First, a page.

There’s nothing wrong with relishing the most decadent, oozy, rich dessert of your dreams, in all its sugar-laden glory. Just eat them in moderation and alongside a nutrient-rich diet. Sounds reasonable, right?

But for those of us who enjoy a daily dessert, it might be a good idea to find some lighter ingredient swaps to make it easier to eat on the regular. Let’s talk about some more nutrient-dense treat ideas using some of our favorite dessert ingredient swaps.

A dessert ingredient swap note about restriction

Smart swaps aren’t about restriction. “I try to feel like I’m not missing out with ingredient swaps,” says Sarah Galla, who runs The Nourished Seedling recipe and wellness blog.

“I don’t like restrictions. For me, that makes me want it more,” Galla says. “If I know it’s doing something beneficial, then it helps me. I don’t feel like I’m depriving myself, and I’m getting all these nutritional benefits.”

Try to focus on adding nutrients instead of removing things that you love and that add satisfaction. For instance, Galla keeps a jar of ground seeds — pumpkin, sesame, sunflower, chia, or flax — to throw into her baked goods or oatmeal to amp up the nutrition.

Upping the fiber is always a good idea with sweets because it can help with feeling satisfied and may help keep your blood sugar levels stable.

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These are some of our favorite ingredient swaps in desserts to amp up the nutrition even when you’re having something sweet.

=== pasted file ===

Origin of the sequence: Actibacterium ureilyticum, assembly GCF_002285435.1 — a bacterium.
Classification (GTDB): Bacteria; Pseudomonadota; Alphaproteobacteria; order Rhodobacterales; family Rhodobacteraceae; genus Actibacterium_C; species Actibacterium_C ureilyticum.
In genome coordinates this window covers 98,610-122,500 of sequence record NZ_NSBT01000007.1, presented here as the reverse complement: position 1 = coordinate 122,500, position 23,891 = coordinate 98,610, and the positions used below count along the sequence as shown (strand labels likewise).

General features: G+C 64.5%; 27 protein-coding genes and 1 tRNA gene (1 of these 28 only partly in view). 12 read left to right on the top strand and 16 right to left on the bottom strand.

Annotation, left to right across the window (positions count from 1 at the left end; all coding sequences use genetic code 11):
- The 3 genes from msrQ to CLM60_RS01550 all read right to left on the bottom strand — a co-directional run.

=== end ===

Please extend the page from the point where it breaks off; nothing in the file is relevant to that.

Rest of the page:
1. Use 70 percent or higher dark chocolate instead of milk chocolate

The percentage refers to how much cacao is in the chocolate. Cacao’s iron, magnesium, and calcium nutrients are why chocolate can be beneficial. The lower the percentage, the higher the amount of sugar.

Dark chocolate also beats out white chocolate due to some missing antioxidant benefits. White chocolate doesn’t contain any cocoa solids, which gives milk and dark chocolate those added benefits. You can also choose cacao nibs instead of chocolate chips for an even lower sugar option.

2. Use the water from a can of chickpeas to make an eggless meringue

If you want to avoid eggs (though they have lots of health benefits), you can still have the cloud-like fluffiness they provide, thanks to bean liquid, also known as aquafaba. Here’s a recipe for a simple meringue:

  • 2 cups whipped garbanzo (that other name for chickpeas) bean liquid
  • 1/3 cup powdered sugar
  • 1/2 teaspoon cinnamon
  • 1/8 teaspoon vanilla extract

Whip together all of the ingredients until stiff peaks form. Use the meringue as you would normally in any meringue dessert, or just top a spice cake with it. Delish.

3. Use fruit, especially dates and bananas, instead of refined sugar

Using fruit as a sweetener can add some micronutrients to the recipe. Try soaking some dried dates and then pureeing them into a rich caramel-like paste. The fruit is quite sugary naturally, but you’re also getting more fiber and nutrients like potassium.

You can skip sugar or honey in a smoothie or dairy-free ice cream if you’ve got a frozen banana on hand for more added nutrients. Keep a few of those, already peeled, in the freezer for a quick dessert fix.

4. Substitute white all-purpose flour for other flours

In some dishes, you can use whole-wheat flour at a 1-to-1 ratio, but with pastry, it’s better to use less whole-wheat pastry flour because it’s so heavy and doesn’t flake. Usually, swapping about 1/3 to 1/2 of the white flour for whole-wheat flour is a good idea. Then you get more fiber and nutrients.

You can also get more protein and other nutrients when you use other kinds of alternative flours, made from beans, oats, quinoa, amaranth, and more. (See our beginner’s guide to gluten-free flours.)

5. Try unsweetened applesauce instead of oil in baking